Explaining Disability – Part of What Makes Us Disabled
Author: Jonathan Rodis
President-Massachusetts Chapter of the National Marfan Foundation
Head-EDS Massachusetts and New England Support Group
“I wanted to share with you something I wrote to help everyone understand what it is like to be disabled, what it is like to have an invisible disability, what to do if you find yourself trying to explain your quality of life to the world around you.
One thing that helps me awaken family, friends, colleagues, etc to what it is like to live day to day in this body is something I came up with back in 2001 when I was filing for disability.
Deciding to file for disability was one of the most difficult decisions I have ever had to make. It was hard enough to have to give up my career but I knew that my health was getting much worse the longer I continued to work. Once I decided it was time, I began the process. One of the first steps was to fill out the social security forms/application. (to apply) I could have applied over the phone but I chose to go in to the office and sit down with one of the SSA representatives. Here is what happened..
As I walked towards the representative’s desk, he looked at me and said, “You’re disabled?”. WOW….I couldn’t believe what he just said. My first reaction than my jaw hitting the floor was to hit the guy as hard as I could and knock him over his desk. I knew that wouldn’t help my approval chances so I took a deep breath and my mind/mouth said the following to him…”Let me tell you just part of what makes me disabled.” “Think about the last time you had a bad cold…your whole body hurt…you were pretty weak…you probably had some dizzyness and you felt like crap.” I gave the guy a few seconds to think about it and then I went on to say..”That is how I feel 2-3 days a week.” I gave him a few more seconds and I then went on to say..”Now think about the last time you had a bad flu”. I gave a few more seconds and added..”You not only hurt from head to toe, you probably were extremely weak and had bouts of dizzyness,,,getting out of bed was nearly impossible,, and you definitely were not able to do the smallest chores..never mind go to work.” I gave a few seconds more…and said..”That is how I feel 4-5 days a week!” At this, his face was completely red and asked me in a very solemn tone to please sit down. He didn’t understand what an invisible disability was and I gave him a crash course. The meeting went very well from then on and I gave him more reasons I could no longer work. –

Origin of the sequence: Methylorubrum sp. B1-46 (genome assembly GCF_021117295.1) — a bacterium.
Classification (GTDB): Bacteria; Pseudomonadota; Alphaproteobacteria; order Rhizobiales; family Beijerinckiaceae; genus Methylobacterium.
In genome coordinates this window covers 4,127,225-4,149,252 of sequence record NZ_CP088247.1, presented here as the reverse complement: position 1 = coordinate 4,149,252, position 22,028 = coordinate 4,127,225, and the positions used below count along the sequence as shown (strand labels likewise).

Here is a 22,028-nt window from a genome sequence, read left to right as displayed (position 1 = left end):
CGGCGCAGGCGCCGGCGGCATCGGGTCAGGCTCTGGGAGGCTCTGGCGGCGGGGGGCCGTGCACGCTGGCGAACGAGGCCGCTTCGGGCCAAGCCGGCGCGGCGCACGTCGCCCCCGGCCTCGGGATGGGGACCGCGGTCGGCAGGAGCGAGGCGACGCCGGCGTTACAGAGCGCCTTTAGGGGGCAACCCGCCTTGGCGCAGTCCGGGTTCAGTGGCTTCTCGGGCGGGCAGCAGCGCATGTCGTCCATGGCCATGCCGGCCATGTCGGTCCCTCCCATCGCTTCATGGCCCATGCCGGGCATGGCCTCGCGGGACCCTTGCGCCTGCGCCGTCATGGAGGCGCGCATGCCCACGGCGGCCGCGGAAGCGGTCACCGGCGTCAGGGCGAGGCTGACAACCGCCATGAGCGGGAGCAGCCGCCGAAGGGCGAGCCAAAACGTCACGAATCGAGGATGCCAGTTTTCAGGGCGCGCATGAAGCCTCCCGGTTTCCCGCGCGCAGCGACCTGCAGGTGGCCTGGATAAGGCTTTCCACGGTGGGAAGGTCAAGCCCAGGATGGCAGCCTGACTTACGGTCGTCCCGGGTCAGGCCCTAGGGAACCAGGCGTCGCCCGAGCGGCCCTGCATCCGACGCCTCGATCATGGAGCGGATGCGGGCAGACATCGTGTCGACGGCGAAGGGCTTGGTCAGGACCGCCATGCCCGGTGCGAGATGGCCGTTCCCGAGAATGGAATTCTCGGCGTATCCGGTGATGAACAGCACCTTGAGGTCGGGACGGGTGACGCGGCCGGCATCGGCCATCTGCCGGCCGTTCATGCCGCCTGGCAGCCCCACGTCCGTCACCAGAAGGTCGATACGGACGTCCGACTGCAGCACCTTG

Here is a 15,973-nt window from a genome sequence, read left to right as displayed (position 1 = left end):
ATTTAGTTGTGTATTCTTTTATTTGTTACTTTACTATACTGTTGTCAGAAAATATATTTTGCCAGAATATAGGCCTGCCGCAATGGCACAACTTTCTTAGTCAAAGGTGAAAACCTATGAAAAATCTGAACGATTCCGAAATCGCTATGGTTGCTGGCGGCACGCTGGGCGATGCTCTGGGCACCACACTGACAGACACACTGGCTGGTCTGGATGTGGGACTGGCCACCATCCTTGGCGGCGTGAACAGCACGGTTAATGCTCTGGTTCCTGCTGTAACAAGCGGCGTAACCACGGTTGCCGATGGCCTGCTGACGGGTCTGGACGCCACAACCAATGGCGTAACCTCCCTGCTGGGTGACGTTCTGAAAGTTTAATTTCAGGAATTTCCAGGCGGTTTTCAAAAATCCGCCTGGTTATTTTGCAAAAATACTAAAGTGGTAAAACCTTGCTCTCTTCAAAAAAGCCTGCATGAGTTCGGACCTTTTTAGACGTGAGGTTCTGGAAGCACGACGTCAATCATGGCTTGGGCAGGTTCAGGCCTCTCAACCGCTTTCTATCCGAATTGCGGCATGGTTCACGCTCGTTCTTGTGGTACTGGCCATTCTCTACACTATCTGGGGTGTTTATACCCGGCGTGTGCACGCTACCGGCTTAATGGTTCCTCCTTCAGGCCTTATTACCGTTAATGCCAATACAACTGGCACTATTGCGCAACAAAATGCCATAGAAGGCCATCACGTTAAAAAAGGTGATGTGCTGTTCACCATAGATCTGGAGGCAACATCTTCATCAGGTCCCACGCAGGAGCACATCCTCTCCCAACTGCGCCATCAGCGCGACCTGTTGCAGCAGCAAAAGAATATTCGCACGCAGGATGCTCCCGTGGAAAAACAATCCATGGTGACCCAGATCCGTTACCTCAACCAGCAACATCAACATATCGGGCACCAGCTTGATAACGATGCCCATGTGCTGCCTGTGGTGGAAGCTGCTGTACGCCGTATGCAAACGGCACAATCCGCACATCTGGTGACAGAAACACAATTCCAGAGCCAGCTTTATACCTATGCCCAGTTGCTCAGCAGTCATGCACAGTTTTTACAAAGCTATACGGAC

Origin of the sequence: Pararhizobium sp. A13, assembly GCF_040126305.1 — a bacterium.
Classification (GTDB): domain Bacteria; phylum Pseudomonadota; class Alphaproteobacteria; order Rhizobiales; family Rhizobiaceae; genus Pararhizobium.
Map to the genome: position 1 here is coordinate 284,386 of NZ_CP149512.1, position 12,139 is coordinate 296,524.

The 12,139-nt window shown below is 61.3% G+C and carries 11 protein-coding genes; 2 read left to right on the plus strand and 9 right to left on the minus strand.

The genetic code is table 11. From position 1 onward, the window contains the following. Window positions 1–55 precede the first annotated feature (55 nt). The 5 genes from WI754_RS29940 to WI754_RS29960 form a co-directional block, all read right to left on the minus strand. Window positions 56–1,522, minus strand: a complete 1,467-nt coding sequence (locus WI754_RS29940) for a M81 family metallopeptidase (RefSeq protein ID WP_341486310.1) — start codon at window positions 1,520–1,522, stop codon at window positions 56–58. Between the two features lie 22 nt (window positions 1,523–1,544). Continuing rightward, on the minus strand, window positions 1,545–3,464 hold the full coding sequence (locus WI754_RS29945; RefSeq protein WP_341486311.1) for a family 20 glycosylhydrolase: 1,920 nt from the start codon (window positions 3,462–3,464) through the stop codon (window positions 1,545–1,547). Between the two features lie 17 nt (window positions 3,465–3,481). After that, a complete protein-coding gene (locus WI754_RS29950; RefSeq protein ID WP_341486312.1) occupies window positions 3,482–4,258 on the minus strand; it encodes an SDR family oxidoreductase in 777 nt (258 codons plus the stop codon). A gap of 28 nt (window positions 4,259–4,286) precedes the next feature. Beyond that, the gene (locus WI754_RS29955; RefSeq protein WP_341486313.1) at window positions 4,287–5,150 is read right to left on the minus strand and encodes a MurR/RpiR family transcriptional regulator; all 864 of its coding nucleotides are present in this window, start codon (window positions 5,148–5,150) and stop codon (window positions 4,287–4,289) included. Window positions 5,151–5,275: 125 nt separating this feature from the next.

I hope my story can help you and everyone with helping people relate to what we go through by experiences they themselves can relate to. Everyone has had a cold and flu.
Another thing, next time one of your relatives or friends or whoever doesn’t get it, call them when they are sick with a cold or flu and ask them why they are not at work or school or whatever. In a nice way, tell them this is how you feel most days.
Also, for those of you who have disability placards for your cars and someone comes up to you and tells you that the space is only for the disabled…tell them you are disabled..and why you have the card. Their face will probably drop. People need to realize that disability is NOT necessarily a wheelchair or crutches.
I hope what I wrote above helps with trying to get people to wake up. I have to say, that it has helped me with not only dealing with my friends, family, etc but also in educating medical professionals on what it is like to have an invisible disability as well as a connective tissue disorder.”
Jon is also very active as:
Chair-Physician Awareness Committee(s) for Marfan and Ehlers-Danlos Syndrome(s)
National Disability Advocate for Rare Disorders
Member: Winthrop Disability Commission
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